X-rays reveal the key to preserving Edvard Munch’s The Scream

Edvard Munch's 1910 version of <em>The Scream</em> shows signs of degradation. New synchrotron radiation analysis provides a key to its preservation.

Enlarge / Edvard Munch’s
1910 version of The Scream shows signs of degradation. New
synchrotron radiation analysis provides a key to its preservation.
(credit: Edvard Munch / Aurich Lawson)

Edvard Munch’s The Scream is one of
the most iconic paintings of the modern era, inspiring silkscreen
prints by Andy Warhol, the killer’s mask in the 1996 film Scream, and
the appearance of an alien race known as The
Silence
in Doctor Who, among other pop culture tributes. But
the canvas is showing alarming signs of degradation. That damage is
not the result of exposure to light, but humidity—specifically,
from the breath of museum visitors, perhaps as they lean in to take
a closer look at the master’s brushstrokes. That’s the conclusion
of a new
study
in the journal Science Advances by an international team
of scientists hailing from Belgium, Italy, the US, and Brazil.

There are actually several versions of The Scream, each unique:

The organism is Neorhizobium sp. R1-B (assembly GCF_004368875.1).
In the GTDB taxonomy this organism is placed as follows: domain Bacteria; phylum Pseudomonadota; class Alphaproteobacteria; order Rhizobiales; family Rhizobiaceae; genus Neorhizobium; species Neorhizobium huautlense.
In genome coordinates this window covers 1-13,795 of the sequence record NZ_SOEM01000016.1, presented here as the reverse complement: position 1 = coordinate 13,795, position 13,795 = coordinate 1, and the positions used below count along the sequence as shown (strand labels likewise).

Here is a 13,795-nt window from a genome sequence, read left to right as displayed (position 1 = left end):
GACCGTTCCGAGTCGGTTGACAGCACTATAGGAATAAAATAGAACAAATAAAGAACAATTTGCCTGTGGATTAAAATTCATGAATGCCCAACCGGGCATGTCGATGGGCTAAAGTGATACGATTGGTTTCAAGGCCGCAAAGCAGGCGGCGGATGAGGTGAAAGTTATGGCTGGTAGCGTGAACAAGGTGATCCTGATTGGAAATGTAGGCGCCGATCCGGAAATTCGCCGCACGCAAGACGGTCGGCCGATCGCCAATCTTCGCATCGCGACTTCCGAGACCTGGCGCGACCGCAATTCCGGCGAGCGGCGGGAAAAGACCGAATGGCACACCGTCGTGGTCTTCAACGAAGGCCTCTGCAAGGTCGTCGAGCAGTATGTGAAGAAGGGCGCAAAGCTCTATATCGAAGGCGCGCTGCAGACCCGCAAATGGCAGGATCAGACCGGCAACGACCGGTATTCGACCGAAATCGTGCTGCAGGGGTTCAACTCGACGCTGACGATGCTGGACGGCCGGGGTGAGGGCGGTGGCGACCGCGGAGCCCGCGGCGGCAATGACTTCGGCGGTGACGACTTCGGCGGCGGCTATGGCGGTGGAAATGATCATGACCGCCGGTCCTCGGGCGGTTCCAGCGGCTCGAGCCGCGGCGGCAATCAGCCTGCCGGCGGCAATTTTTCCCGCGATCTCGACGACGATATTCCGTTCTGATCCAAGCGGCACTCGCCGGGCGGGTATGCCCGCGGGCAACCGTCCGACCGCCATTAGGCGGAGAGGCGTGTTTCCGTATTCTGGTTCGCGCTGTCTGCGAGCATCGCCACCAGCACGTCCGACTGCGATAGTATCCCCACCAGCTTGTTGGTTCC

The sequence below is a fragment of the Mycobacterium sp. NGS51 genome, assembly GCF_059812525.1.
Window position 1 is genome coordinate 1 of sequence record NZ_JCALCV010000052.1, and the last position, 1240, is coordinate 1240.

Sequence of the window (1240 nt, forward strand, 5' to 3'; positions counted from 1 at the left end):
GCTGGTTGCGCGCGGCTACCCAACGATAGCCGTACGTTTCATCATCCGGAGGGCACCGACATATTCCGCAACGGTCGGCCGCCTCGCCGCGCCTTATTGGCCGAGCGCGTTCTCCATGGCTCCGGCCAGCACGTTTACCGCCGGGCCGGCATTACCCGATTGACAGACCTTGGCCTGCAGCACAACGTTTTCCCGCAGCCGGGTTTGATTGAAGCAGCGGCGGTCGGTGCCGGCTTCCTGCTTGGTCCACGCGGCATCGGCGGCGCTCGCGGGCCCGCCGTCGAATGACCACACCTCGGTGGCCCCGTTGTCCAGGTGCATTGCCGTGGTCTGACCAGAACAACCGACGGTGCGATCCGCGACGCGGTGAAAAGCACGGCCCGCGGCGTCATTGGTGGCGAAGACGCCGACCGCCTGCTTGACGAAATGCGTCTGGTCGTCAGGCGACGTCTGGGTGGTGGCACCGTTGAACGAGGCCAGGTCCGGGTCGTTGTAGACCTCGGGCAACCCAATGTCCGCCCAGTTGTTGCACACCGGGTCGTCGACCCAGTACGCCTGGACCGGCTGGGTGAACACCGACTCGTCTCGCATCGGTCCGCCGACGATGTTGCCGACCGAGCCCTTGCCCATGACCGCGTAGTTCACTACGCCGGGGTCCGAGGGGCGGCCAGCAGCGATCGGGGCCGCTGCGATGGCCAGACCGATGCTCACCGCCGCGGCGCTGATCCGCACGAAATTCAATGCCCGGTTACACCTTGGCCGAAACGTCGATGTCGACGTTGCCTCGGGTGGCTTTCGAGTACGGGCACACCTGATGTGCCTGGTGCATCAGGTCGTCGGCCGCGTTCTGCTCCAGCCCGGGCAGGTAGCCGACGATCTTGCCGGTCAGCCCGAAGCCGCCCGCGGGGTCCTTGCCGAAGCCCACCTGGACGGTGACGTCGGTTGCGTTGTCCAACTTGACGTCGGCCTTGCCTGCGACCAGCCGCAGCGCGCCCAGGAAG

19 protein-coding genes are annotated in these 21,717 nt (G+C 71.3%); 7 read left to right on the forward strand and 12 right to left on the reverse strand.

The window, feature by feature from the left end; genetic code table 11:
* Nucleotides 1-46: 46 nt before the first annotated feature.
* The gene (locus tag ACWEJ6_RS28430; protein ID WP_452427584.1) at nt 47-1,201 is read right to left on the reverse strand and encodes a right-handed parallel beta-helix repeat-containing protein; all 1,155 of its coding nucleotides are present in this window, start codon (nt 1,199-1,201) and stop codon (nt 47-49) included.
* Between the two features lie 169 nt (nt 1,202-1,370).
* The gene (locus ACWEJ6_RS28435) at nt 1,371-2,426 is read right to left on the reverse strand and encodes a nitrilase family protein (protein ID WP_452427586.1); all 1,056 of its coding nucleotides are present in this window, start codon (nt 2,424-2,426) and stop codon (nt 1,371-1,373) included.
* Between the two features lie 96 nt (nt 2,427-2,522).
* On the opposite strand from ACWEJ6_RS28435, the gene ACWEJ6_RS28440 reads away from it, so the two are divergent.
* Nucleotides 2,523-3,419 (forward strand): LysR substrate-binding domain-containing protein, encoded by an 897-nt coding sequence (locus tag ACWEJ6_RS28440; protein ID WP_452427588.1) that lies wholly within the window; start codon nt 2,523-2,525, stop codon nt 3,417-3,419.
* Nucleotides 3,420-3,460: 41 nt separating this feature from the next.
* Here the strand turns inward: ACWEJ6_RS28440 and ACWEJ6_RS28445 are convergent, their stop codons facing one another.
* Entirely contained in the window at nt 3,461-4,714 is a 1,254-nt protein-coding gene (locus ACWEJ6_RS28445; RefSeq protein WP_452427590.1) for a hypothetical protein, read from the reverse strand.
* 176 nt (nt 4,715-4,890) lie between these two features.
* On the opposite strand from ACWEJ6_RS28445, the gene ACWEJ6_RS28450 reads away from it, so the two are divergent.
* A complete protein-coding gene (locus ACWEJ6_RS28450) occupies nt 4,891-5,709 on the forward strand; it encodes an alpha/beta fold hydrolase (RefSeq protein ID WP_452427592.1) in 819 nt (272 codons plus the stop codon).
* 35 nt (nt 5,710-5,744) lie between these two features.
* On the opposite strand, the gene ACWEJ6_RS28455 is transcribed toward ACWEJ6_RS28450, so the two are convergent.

two paintings—one painted in 1893, and another version painted
around 1910—plus two pastels, a number of lithographic prints,
and a handful of drawings and sketches. The inspiration for the
painting was a particularly spectacular sunset that the artist
witnessed while out for a walk. Munch
noted the incident
in a January 22, 1892 diary entry:

One evening I was walking along a path, the city was on one side
and the fjord below. I felt tired and ill. I stopped and looked out
over the fjord—the sun was setting, and the clouds turning blood
red. I sensed a scream passing through nature; it seemed to me that
I heard the scream. I painted this picture, painted the clouds as
actual blood. The color shrieked. This became The Scream.

Some
astronomers
believe this sunset was likely
an after-effect
of the 1883 eruption of Mount Krakatoa in
Indonesia; reports of similarly intense sunsets were made in
several parts of the Western Hemisphere during several months in
1883 and 1884. Other scholars dismiss this notion, arguing that
Munch was not known for painting literal renderings of things he
had seen. An alternative
explanation
is that the red skies were the result of nacreous
clouds common to that particular latitude. But the spot where Munch
most likely witnessed the sunset has been identified: a road
overlooking Oslo from the hill of Ekeberg.

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Source: FS – All – Science – News
X-rays reveal the key to preserving Edvard Munch’s The
Scream